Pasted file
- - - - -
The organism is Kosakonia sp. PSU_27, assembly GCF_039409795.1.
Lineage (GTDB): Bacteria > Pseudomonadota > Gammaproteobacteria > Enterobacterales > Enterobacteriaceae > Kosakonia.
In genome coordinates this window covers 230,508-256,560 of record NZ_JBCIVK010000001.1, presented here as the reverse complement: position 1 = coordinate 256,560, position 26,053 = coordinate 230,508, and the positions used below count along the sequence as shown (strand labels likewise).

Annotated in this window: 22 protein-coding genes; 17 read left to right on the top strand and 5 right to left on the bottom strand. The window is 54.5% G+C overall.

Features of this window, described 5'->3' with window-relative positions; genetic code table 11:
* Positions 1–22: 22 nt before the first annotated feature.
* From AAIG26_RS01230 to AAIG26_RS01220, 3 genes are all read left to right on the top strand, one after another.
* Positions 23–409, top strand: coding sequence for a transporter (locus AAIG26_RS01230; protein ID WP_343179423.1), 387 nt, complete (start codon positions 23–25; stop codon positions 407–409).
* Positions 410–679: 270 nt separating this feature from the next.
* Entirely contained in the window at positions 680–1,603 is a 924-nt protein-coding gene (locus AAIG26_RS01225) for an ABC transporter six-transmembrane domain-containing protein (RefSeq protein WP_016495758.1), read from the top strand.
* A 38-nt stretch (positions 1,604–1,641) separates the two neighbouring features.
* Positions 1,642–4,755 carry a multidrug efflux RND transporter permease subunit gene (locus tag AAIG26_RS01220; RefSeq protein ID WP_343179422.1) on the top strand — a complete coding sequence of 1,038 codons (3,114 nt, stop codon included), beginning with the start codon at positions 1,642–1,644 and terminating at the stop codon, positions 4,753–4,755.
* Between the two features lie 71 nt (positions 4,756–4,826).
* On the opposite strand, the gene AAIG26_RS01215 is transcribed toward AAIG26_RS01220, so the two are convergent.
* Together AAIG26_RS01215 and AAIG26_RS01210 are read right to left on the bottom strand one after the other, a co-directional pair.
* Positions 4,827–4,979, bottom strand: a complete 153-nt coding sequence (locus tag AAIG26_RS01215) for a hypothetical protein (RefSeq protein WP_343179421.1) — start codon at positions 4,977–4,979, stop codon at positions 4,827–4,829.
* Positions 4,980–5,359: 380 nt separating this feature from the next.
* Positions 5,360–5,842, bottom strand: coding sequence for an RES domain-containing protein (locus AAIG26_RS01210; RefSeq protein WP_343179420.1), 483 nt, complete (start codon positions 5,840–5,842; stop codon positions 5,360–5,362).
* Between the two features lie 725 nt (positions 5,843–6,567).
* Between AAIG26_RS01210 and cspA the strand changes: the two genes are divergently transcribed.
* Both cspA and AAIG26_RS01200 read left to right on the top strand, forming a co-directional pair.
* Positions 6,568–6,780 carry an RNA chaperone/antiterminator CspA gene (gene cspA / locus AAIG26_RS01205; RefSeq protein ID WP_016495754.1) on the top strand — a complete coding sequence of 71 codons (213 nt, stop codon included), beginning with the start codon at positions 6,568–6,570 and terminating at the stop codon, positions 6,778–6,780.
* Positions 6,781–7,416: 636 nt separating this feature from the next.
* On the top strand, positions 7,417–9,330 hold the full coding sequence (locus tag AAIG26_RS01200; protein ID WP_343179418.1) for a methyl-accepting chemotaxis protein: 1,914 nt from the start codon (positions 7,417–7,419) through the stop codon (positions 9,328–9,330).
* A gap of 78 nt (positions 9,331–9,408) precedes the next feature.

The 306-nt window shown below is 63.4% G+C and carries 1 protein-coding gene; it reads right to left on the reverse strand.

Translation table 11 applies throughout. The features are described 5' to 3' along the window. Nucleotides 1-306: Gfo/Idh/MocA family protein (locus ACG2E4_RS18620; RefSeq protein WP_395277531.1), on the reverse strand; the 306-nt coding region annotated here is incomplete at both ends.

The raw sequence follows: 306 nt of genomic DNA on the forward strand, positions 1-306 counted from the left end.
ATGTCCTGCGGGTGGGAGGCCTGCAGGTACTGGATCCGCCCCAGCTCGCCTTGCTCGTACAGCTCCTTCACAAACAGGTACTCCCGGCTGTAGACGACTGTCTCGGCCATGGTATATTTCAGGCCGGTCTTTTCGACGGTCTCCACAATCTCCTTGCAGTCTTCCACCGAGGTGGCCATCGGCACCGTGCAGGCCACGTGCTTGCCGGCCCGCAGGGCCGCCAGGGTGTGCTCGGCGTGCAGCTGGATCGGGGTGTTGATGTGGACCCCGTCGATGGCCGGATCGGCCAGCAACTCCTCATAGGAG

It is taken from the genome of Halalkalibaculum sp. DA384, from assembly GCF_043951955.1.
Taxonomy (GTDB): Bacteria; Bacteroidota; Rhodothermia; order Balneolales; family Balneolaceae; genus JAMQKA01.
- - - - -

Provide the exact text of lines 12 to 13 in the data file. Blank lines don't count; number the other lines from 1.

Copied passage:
* Positions 1,642–4,755 carry a multidrug efflux RND transporter permease subunit gene (locus tag AAIG26_RS01220; RefSeq protein ID WP_343179422.1) on the top strand — a complete coding sequence of 1,038 codons (3,114 nt, stop codon included), beginning with the start codon at positions 1,642–1,644 and terminating at the stop codon, positions 4,753–4,755.
* Between the two features lie 71 nt (positions 4,756–4,826).